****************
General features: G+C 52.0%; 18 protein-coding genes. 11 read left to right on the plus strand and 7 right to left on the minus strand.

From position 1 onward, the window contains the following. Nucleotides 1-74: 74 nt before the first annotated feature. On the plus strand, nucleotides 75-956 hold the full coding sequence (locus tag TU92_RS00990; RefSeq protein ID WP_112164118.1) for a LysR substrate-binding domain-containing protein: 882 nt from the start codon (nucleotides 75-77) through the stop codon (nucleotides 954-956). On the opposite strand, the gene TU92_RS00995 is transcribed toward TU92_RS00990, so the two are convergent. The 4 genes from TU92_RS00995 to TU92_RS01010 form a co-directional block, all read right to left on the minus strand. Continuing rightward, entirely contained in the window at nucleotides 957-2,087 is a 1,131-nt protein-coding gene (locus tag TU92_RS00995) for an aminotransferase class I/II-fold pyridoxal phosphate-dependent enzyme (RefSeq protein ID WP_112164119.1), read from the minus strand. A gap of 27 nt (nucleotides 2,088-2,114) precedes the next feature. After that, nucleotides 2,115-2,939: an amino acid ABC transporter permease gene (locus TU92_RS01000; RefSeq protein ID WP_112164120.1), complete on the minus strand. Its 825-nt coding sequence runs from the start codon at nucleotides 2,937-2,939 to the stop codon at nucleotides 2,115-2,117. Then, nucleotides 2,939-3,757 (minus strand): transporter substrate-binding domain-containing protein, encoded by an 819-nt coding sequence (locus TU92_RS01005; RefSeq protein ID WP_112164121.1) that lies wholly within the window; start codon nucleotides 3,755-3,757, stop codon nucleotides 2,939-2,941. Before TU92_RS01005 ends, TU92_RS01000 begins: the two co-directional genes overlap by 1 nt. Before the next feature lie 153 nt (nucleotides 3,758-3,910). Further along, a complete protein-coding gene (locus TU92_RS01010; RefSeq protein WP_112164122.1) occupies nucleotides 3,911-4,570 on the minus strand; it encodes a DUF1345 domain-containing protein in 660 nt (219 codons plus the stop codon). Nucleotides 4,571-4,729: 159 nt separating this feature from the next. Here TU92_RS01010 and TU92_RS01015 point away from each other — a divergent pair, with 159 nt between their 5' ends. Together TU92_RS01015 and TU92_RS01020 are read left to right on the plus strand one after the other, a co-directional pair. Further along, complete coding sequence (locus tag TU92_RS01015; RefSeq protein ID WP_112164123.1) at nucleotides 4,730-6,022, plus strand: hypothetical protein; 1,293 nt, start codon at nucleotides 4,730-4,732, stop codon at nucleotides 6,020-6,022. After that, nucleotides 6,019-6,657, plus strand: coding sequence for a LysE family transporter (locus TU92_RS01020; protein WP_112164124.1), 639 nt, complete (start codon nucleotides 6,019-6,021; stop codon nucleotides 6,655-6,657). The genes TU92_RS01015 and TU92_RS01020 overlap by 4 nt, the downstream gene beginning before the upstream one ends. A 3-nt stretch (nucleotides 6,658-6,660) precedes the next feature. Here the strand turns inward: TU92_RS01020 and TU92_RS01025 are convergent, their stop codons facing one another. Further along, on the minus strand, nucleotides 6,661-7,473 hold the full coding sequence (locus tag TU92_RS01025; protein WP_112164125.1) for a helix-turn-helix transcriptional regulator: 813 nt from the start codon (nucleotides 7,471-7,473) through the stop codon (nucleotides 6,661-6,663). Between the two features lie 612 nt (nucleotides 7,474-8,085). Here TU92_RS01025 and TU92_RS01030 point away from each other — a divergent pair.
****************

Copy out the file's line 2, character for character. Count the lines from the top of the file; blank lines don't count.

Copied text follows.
From position 1 onward, the window contains the following. Nucleotides 1-74: 74 nt before the first annotated feature. On the plus strand, nucleotides 75-956 hold the full coding sequence (locus tag TU92_RS00990; RefSeq protein ID WP_112164118.1) for a LysR substrate-binding domain-containing protein: 882 nt from the start codon (nucleotides 75-77) through the stop codon (nucleotides 954-956). On the opposite strand, the gene TU92_RS00995 is transcribed toward TU92_RS00990, so the two are convergent. The 4 genes from TU92_RS00995 to TU92_RS01010 form a co-directional block, all read right to left on the minus strand. Continuing rightward, entirely contained in the window at nucleotides 957-2,087 is a 1,131-nt protein-coding gene (locus tag TU92_RS00995) for an aminotransferase class I/II-fold pyridoxal phosphate-dependent enzyme (RefSeq protein ID WP_112164119.1), read from the minus strand. A gap of 27 nt (nucleotides 2,088-2,114) precedes the next feature. After that, nucleotides 2,115-2,939: an amino acid ABC transporter permease gene (locus TU92_RS01000; RefSeq protein ID WP_112164120.1), complete on the minus strand. Its 825-nt coding sequence runs from the start codon at nucleotides 2,937-2,939 to the stop codon at nucleotides 2,115-2,117. Then, nucleotides 2,939-3,757 (minus strand): transporter substrate-binding domain-containing protein, encoded by an 819-nt coding sequence (locus TU92_RS01005; RefSeq protein ID WP_112164121.1) that lies wholly within the window; start codon nucleotides 3,755-3,757, stop codon nucleotides 2,939-2,941. Before TU92_RS01005 ends, TU92_RS01000 begins: the two co-directional genes overlap by 1 nt. Before the next feature lie 153 nt (nucleotides 3,758-3,910). Further along, a complete protein-coding gene (locus TU92_RS01010; RefSeq protein WP_112164122.1) occupies nucleotides 3,911-4,570 on the minus strand; it encodes a DUF1345 domain-containing protein in 660 nt (219 codons plus the stop codon). Nucleotides 4,571-4,729: 159 nt separating this feature from the next. Here TU92_RS01010 and TU92_RS01015 point away from each other — a divergent pair, with 159 nt between their 5' ends. Together TU92_RS01015 and TU92_RS01020 are read left to right on the plus strand one after the other, a co-directional pair. Further along, complete coding sequence (locus tag TU92_RS01015; RefSeq protein ID WP_112164123.1) at nucleotides 4,730-6,022, plus strand: hypothetical protein; 1,293 nt, start codon at nucleotides 4,730-4,732, stop codon at nucleotides 6,020-6,022. After that, nucleotides 6,019-6,657, plus strand: coding sequence for a LysE family transporter (locus TU92_RS01020; protein WP_112164124.1), 639 nt, complete (start codon nucleotides 6,019-6,021; stop codon nucleotides 6,655-6,657). The genes TU92_RS01015 and TU92_RS01020 overlap by 4 nt, the downstream gene beginning before the upstream one ends. A 3-nt stretch (nucleotides 6,658-6,660) precedes the next feature. Here the strand turns inward: TU92_RS01020 and TU92_RS01025 are convergent, their stop codons facing one another. Further along, on the minus strand, nucleotides 6,661-7,473 hold the full coding sequence (locus tag TU92_RS01025; protein WP_112164125.1) for a helix-turn-helix transcriptional regulator: 813 nt from the start codon (nucleotides 7,471-7,473) through the stop codon (nucleotides 6,661-6,663). Between the two features lie 612 nt (nucleotides 7,474-8,085). Here TU92_RS01025 and TU92_RS01030 point away from each other — a divergent pair.